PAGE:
ISS astronaut to teleoperate robot on earth via haptic feedback
28 August 2015
Early September will see the first force-feedback-based teleoperation of a rover-based robotic arm system on Earth from the International Space Station.
Danish ESA astronaut Andreas Mogensen will take control of the Interact Centaur rover, which incorporates a pair of arms to perform precision operations. In the process. he will make use of haptic control to perform dexterous mechanical assembly tasks in the sub-millimetre range, remotely-controlled from space.
Interact Centaur is 4x4 wheeled vehicle combining a camera head on a neck system, a pair of highly advanced force sensitive robotic arms designed for remote force-feedback-based operation and a number of proximity and localisation sensors.
Monday 7 September should see the Interact rover driven around the grounds of ESA’s ESTEC technical centre in Noordwijk, the Netherlands, from the ISS orbiting 400km above the earth.
Mogensen, due to launch to the ISS on 2 September, will first attempt to guide the robot to locate an ‘operations task board’ and then to remove and plug a metal pin into it, which has a very tight mechanical fit and tolerance of just 150 micrometres.
Interact’s arms can be programmed to be soft and flexing, in order to comply in a controlled way with any active or passive environment. When they hit an object, they flex in a similar manner to human arms and can provide the operator with force feedback to let them know the robot has encountered an obstacle but not damaged anything.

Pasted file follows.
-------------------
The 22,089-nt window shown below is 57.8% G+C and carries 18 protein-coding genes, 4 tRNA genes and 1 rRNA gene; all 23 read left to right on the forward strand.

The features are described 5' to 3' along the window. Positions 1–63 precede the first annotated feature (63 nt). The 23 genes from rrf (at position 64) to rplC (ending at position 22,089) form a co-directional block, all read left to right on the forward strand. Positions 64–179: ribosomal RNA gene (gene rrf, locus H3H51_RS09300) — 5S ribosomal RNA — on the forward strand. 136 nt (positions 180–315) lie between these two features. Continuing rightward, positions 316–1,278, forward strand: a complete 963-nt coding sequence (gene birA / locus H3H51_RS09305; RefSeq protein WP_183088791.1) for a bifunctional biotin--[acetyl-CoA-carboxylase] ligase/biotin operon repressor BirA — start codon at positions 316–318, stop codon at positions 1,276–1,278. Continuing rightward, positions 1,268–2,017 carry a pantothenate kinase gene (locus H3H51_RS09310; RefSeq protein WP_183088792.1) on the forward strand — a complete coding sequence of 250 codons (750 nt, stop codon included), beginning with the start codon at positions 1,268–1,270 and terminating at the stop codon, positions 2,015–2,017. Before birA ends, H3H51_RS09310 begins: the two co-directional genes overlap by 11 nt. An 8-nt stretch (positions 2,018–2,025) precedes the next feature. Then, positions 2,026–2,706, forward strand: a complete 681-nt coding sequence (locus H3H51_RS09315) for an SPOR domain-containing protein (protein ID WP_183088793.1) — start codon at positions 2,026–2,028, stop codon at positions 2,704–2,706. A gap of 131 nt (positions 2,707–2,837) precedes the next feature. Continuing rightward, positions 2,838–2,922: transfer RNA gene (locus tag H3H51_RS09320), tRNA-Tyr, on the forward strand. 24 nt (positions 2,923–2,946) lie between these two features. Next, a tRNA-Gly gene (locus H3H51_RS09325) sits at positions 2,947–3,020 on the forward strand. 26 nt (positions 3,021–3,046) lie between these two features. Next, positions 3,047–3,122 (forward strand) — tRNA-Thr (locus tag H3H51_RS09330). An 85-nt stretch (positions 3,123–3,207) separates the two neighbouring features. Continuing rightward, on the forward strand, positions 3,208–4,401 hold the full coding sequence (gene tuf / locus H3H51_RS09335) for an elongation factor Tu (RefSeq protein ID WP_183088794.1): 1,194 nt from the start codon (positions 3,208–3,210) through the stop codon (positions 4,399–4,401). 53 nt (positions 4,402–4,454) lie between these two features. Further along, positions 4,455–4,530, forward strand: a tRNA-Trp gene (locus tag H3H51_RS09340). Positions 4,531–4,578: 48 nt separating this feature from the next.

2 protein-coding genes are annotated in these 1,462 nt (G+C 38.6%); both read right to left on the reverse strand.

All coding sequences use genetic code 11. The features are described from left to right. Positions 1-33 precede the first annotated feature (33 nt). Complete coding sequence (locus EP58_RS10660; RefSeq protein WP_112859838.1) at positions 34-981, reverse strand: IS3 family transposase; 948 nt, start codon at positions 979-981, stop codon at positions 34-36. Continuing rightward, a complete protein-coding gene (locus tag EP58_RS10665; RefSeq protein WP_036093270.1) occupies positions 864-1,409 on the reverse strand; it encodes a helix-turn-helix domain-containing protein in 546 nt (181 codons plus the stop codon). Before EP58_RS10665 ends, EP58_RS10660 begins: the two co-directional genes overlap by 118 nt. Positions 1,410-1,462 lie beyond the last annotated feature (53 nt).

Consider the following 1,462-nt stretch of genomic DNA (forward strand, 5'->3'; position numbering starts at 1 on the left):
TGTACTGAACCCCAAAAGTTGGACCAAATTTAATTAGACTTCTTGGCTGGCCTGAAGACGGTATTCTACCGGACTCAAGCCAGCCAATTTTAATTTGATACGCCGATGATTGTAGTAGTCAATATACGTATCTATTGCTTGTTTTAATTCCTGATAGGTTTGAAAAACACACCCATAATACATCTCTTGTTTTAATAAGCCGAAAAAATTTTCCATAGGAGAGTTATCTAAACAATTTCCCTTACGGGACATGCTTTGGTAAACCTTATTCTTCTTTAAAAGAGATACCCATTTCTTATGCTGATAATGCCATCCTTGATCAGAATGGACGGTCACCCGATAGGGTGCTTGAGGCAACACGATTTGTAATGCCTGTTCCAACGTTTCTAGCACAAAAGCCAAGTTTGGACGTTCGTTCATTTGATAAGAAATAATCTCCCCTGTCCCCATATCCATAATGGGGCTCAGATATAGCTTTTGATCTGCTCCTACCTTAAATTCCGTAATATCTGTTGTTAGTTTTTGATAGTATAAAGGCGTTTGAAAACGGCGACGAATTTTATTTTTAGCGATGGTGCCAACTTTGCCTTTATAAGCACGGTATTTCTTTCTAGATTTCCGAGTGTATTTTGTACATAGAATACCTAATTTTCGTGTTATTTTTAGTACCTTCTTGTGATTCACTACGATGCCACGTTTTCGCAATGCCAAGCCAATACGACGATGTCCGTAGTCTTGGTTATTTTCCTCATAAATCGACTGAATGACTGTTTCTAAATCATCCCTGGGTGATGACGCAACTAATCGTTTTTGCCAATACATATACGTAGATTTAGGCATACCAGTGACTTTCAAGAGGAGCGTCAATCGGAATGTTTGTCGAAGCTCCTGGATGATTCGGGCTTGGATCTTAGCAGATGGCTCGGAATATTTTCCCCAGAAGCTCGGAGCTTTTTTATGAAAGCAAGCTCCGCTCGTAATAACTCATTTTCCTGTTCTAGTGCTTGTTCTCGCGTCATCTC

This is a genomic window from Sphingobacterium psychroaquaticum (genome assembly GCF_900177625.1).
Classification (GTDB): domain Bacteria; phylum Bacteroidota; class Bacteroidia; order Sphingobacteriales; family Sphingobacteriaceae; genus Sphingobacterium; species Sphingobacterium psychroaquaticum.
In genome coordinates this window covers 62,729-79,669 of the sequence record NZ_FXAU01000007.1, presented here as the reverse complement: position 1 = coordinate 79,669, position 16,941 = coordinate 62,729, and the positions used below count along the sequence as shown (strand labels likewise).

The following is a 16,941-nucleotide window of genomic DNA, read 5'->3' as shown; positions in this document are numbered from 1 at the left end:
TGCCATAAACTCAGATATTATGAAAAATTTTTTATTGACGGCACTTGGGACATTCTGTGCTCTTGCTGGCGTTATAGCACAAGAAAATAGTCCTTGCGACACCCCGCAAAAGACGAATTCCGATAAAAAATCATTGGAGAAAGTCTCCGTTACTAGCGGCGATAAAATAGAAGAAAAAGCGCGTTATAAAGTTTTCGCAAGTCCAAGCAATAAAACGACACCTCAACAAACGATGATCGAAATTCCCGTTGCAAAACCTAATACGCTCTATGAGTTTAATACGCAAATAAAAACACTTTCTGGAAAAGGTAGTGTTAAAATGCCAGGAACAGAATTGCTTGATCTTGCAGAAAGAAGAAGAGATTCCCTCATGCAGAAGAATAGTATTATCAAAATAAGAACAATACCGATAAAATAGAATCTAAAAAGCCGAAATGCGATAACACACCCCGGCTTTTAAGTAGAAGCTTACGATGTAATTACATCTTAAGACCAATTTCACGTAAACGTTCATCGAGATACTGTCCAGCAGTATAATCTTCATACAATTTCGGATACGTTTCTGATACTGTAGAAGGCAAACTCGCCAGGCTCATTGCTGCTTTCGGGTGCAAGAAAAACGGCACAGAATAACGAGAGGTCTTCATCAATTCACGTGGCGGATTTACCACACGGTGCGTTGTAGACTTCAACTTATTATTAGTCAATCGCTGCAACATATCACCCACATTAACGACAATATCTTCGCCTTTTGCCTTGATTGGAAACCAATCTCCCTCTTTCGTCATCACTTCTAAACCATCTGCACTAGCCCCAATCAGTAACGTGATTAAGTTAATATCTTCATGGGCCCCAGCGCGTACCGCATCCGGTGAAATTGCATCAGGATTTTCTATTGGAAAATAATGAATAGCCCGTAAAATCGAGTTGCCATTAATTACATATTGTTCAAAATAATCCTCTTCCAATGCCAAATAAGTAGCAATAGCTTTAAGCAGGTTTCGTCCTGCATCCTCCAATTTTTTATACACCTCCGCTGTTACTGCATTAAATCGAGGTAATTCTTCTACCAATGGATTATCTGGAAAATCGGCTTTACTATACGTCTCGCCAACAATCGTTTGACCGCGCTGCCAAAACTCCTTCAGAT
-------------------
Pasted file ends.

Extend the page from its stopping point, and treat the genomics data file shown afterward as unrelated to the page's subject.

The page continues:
“This force information will be used to plan the following motions by the astronaut, as if he would be there doing the task by himself with his own arms and hands," says André Schiele, principal experimenter and head of ESA’s Telerobotics and Haptics Laboratory. "This helps make the robotic remote operation very intuitive, allowing remote operations to take place across very long distances up to places that are 450,000km apart.”
The signals from astronaut to rover during the experiment must travel via a system of geostationary satellites, covering a distance of nearly 90,000km. The resulting two-way time delay approaches one second in length.
“Although the ESA developed smart software and control methods can enable astronauts even during longer time-delay operations, research suggests that people can handle time delays during hand-eye coordination tasks of only up to three seconds on a satisfactory basis,” Schiele adds. “This would still allow haptic control of rovers and robotic arms as far away as on the Moon’s surface.”